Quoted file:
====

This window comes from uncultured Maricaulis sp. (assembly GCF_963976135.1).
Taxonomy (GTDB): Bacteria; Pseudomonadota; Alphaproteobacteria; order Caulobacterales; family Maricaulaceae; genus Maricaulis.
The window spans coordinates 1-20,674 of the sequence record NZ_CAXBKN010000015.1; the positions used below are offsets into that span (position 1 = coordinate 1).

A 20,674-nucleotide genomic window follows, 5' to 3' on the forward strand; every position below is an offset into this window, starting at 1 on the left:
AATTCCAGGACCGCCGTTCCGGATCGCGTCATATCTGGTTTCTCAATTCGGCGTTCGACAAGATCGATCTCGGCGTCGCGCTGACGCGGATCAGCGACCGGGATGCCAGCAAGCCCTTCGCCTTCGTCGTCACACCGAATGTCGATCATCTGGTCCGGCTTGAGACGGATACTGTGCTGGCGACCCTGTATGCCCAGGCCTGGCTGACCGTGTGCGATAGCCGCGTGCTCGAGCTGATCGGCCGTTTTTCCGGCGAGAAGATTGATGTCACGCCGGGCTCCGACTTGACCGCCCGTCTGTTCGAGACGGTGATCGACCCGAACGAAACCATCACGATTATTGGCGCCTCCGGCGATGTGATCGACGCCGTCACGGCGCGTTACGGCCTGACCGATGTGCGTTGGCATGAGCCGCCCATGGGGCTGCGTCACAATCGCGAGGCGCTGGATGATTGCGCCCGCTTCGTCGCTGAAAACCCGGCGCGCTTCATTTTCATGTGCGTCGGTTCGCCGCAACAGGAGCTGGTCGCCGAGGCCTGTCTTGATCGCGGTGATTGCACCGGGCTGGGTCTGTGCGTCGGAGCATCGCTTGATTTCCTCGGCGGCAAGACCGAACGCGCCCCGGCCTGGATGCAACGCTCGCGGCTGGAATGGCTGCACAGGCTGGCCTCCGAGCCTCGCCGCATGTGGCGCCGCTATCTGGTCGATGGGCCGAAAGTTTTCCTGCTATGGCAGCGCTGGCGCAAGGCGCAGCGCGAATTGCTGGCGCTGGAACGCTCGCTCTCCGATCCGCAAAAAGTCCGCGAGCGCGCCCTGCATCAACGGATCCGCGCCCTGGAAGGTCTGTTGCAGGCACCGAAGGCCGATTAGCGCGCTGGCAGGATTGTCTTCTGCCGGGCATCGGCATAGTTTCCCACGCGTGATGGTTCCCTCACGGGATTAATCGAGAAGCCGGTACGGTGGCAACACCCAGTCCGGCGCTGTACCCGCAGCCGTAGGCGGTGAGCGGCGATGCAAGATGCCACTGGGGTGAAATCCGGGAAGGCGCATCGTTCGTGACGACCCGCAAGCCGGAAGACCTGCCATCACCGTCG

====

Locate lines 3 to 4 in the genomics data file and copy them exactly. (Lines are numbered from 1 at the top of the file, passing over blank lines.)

The window spans coordinates 1-20,674 of the sequence record NZ_CAXBKN010000015.1; the positions used below are offsets into that span (position 1 = coordinate 1).

A 20,674-nucleotide genomic window follows, 5' to 3' on the forward strand; every position below is an offset into this window, starting at 1 on the left: